I had another idea. For my work I use Praat a lot ( http://www.praat.org ), which is scientific speech analysis/synthesis software. It is scriptable, and I already have an old script lying around that does rms equalization (including scaling to 0dB). I can have a look at that again, and modernize it. The advantage of Praat is that it is multi-platform, free, and has a GUI. For music audio users the interface and all the options may be a bit overwhelming, but for this purpose you just have to open a bunch of files and run a script.

Re: Spot the VST/Piano sound [Re: pianogabe] #2880146
08/16/19 08:53 AM
08/16/19 08:53 AM
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Tyrone Slothrop Offline
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Originally Posted by pianogabe
I am confident that I can write that in a small python script to show the principle. But there are a few caveats: 1) users would then need to have Python installed already, and ideally also the numerical computing library Numpy,

You should be able to do both using pyinstaller.

Originally Posted by pianogabe
2) mp3 is a non-free format (at least it was, not sure about the status now),

"MP3 technology became patent-free in the United States on 16 April 2017 when U.S. Patent 6,009,399, held by and administered by Technicolor, expired."

Quote
and its support in open source software such as Python is not ideal (would require installing additional packages). The latter can be solved by just requiring that people use PCM (WAV) format. But all in all it would require people to install a number of packages and work with a command line.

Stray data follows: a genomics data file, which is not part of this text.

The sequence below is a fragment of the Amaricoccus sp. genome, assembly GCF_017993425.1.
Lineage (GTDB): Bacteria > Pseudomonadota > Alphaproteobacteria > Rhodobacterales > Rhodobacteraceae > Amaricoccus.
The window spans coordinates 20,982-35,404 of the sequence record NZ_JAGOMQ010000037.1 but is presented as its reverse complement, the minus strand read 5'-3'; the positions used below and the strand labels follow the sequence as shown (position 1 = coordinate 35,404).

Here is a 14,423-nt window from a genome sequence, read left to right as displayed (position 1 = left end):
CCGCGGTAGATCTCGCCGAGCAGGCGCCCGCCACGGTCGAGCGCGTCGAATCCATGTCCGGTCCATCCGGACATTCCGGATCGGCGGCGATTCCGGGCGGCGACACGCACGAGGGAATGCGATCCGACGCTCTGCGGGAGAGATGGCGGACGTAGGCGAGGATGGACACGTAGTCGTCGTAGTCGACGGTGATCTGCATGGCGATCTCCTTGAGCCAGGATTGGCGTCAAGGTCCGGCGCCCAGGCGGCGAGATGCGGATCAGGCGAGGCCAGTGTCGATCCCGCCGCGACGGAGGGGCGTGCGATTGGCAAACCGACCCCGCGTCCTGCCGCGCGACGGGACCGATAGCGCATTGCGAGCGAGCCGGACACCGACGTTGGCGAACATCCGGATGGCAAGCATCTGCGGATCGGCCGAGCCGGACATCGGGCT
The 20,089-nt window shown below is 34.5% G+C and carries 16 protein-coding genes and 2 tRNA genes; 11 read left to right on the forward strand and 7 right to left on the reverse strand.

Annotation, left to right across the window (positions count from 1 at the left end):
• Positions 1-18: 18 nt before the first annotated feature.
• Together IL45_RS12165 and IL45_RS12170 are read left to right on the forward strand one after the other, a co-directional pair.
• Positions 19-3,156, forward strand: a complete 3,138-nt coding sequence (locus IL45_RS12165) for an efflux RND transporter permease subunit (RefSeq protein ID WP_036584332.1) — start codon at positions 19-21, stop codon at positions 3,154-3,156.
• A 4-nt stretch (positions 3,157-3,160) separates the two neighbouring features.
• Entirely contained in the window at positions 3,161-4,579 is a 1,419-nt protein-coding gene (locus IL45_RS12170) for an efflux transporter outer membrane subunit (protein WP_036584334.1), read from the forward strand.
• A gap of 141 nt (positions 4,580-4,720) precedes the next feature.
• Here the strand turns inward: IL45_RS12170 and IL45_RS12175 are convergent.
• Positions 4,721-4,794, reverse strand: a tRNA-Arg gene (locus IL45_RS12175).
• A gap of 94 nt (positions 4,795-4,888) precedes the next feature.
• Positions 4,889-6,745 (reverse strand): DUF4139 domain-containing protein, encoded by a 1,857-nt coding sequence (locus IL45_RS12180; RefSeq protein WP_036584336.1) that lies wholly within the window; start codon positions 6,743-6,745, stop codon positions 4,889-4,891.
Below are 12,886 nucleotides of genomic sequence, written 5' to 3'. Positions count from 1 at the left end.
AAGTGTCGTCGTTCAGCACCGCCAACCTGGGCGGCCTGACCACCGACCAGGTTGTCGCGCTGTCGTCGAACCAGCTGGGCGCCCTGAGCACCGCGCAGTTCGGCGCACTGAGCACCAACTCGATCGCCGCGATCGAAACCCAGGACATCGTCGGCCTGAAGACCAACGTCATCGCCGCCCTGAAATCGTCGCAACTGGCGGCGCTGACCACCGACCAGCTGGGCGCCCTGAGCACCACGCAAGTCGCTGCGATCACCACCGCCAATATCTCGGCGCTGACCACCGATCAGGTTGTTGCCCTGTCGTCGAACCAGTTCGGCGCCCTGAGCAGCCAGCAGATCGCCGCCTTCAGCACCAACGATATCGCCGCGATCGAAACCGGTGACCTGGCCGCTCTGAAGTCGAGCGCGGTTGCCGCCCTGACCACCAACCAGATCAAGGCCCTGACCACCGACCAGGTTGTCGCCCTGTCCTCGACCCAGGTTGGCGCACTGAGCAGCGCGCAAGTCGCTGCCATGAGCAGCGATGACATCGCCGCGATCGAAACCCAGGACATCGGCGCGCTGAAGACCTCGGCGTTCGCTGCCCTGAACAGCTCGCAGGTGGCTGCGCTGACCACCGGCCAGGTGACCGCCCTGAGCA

There is this thing and this also.

Quote
I had another idea. For my work I use Praat a lot ( http://www.praat.org ), which is scientific speech analysis/synthesis software. It is scriptable, and I already have an old script lying around that does rms equalization (including scaling to 0dB). I can have a look at that again, and modernize it. The advantage of Praat is that it is multi-platform, free, and has a GUI. For music audio users the interface and all the options may be a bit overwhelming, but for this purpose you just have to open a bunch of files and run a script.

Can it be packaged into a single executable like pyinstaller would do with python scripts? Because if it can, then it really doesn't matter the technology behind the executable.


across the stone, deathless piano performances

"Discipline is more reliable than motivation." -by a contributor on Reddit r/piano
"Success is 10% inspiration, and 90% perspiration." -by some other wise person
"Pianoteq manages to keep it all together yet simultaneously also go in all directions; like a quantum particle entangled with an unknown and spooky parallel universe simply waiting to be discovered." -by Pete14
Re: Spot the VST/Piano sound [Re: Tyrone Slothrop] #2880159
08/16/19 09:12 AM
08/16/19 09:12 AM